Friend kills friend over $100 in Trinidad

(TRINIDAD GUARDIAN – SNO) — A life­time of friend­ship be­tween two Fyz­abad men came to a trag­ic end when one stabbed the oth­er dur­ing an ar­gu­ment over $100 on Mon­day evening. As rel­a­tives of Neatha Ram­s­ingh, 53, held their heads in dis­be­lief, his killer sur­ren­dered him­self to po­lice.

Ram­s­ingh and an­oth­er friend were dri­ving out of Pas­cal Road, Av­o­cat Vil­lage around 6.20 pm when he stopped in front of his broth­er Ramesh Roopan’s house. As he got out of the car, Ram­s­ingh met his friend and they both got in­to an ar­gu­ment. The friend then pulled out a knife and stabbed Ram­s­ingh in his chest.

Rel­a­tives said Ram­s­ingh and his friend were ear­li­er drink­ing and lim­ing with neigh­bours low­er down the street. It was some­thing they would of­ten do to­geth­er and they would see each oth­er every day. Roopan said he was watch­ing tele­vi­sion when he heard the car stop at the front.
He said he looked out and saw his broth­er and the friend talk­ing about mon­ey. He claimed the man swiped the knife at his broth­er’s face and then stabbed him.

“Look, man, you stabbed me,” were Ram­s­ingh’s last words be­fore he dropped on the floor and bled to death his rel­a­tives said.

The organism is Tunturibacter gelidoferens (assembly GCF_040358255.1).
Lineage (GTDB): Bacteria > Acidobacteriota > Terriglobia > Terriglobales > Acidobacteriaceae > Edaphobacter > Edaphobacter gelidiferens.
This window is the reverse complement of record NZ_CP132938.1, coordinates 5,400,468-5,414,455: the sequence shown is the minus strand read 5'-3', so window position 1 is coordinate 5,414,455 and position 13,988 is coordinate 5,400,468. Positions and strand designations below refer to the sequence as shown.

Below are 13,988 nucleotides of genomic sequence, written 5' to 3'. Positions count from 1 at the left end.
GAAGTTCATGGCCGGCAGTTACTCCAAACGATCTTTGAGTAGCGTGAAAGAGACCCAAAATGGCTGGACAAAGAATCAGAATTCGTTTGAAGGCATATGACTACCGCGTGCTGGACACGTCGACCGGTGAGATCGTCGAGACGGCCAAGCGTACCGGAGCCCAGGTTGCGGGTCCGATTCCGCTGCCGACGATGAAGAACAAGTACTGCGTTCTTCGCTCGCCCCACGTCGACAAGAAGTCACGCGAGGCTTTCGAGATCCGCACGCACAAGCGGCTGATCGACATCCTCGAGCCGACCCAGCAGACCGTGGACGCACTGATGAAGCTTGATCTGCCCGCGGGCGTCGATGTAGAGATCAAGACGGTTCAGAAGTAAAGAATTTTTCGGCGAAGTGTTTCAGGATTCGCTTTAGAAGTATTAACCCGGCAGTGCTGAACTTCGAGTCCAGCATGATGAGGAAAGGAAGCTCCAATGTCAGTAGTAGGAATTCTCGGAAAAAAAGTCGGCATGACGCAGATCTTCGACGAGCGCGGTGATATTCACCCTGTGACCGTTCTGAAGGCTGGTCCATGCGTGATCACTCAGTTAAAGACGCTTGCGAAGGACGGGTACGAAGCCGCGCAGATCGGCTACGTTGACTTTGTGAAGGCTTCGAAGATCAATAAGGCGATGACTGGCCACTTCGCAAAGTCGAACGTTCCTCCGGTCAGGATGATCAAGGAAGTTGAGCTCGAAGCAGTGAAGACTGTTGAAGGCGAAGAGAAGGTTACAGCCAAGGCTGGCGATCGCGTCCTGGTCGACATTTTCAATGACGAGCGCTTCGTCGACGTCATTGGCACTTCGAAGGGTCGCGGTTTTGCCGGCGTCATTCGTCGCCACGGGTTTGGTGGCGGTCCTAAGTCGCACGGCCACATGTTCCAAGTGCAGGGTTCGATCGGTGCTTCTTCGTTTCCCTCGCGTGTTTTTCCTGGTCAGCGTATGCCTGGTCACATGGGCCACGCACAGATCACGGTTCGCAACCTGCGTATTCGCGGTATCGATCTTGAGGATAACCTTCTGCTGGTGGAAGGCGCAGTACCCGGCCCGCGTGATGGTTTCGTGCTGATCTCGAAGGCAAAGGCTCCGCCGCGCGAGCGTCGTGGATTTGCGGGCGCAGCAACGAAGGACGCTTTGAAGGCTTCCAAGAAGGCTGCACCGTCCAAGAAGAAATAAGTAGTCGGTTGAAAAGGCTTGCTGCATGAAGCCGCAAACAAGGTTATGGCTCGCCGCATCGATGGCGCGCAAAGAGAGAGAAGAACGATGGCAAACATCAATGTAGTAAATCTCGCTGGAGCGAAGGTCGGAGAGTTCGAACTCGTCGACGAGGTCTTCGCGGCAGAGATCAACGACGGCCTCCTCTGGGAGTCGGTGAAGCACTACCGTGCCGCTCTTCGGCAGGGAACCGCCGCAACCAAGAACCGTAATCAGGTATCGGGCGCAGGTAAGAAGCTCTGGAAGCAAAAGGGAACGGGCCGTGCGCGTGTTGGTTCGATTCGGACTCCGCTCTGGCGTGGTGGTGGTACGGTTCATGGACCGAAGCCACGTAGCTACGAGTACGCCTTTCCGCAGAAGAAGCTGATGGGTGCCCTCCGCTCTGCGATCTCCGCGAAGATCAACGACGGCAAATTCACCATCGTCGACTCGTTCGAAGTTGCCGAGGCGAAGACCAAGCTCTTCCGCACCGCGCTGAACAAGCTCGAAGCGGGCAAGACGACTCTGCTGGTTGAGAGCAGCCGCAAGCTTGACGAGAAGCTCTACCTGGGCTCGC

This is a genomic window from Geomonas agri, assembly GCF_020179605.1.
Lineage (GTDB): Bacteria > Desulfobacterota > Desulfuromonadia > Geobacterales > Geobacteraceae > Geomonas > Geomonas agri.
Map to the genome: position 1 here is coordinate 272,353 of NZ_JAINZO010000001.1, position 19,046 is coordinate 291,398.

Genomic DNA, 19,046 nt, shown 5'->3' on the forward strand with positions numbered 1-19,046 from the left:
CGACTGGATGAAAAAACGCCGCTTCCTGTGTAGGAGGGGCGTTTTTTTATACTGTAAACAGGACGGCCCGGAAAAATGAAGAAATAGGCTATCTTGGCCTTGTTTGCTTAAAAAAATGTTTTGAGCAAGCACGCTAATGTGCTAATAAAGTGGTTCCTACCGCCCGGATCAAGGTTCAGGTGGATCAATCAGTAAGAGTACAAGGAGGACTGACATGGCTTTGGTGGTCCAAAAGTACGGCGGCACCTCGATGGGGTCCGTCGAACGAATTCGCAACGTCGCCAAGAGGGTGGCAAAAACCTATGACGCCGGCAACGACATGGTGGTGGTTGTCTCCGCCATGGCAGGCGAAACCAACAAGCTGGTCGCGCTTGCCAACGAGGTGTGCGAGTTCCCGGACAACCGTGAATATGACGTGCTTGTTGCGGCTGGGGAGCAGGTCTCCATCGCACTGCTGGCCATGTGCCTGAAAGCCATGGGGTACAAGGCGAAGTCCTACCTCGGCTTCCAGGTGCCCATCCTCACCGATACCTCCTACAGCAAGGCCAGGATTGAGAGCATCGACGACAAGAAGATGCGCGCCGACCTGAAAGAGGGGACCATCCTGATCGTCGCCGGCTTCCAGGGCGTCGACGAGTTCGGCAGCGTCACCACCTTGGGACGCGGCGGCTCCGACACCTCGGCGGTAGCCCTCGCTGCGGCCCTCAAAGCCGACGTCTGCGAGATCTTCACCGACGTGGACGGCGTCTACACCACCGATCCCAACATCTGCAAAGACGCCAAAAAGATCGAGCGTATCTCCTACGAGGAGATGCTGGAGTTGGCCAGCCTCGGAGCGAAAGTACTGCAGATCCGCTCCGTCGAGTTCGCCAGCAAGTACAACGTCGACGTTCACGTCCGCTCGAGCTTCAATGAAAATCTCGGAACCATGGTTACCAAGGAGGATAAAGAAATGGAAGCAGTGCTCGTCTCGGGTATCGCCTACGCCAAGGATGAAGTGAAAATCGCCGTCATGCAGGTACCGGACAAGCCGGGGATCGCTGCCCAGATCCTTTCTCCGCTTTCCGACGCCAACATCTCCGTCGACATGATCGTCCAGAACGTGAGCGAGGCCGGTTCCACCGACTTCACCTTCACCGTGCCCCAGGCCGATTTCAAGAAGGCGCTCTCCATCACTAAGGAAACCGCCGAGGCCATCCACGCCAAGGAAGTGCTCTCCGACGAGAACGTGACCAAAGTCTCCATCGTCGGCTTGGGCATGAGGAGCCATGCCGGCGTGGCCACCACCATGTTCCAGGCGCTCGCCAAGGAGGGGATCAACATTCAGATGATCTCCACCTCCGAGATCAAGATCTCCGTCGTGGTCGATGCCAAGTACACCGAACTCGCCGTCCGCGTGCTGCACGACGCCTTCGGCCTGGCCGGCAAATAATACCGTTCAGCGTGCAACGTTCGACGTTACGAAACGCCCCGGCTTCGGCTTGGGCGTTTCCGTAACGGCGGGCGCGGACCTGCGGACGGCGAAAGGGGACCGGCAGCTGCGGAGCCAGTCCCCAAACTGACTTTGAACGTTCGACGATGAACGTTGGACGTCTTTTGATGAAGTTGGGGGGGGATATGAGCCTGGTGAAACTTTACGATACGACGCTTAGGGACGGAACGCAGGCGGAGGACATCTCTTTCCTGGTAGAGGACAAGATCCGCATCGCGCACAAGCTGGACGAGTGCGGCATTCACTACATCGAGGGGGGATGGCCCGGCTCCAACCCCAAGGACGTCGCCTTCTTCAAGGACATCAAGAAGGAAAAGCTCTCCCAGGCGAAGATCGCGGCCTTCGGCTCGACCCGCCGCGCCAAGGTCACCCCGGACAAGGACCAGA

Roopan said he called the al­leged killer’s broth­ers to see what hap­pened and they re­port­ed that ear­li­er he was be­hav­ing ag­gres­sive­ly and they had urged him to be­have. Roopan said the mon­ey his broth­er was killed for was $100 the al­leged killer had bor­rowed.

“They were friends. My son got mar­ried next door and they were by my son’s fa­ther-in-law. They made a cook and they were lim­ing there. They had a lit­tle falling out for $100. …I think the (killer) gave him back the $100 but this broth­er was vexed be­cause some­body lied some­where,” Roopan said.

Lo­cal gov­ern­ment coun­cil­lor for Av­o­cat Dood­nath Mayrhoo said it was a sad day for the com­mu­ni­ty when two friends could fight over $100 and one lose their life. He said the coun­try has now gone in­to sense hope­less­ness and de­spair with em­ploy­ment and the un­cer­tain­ty of their next meal.

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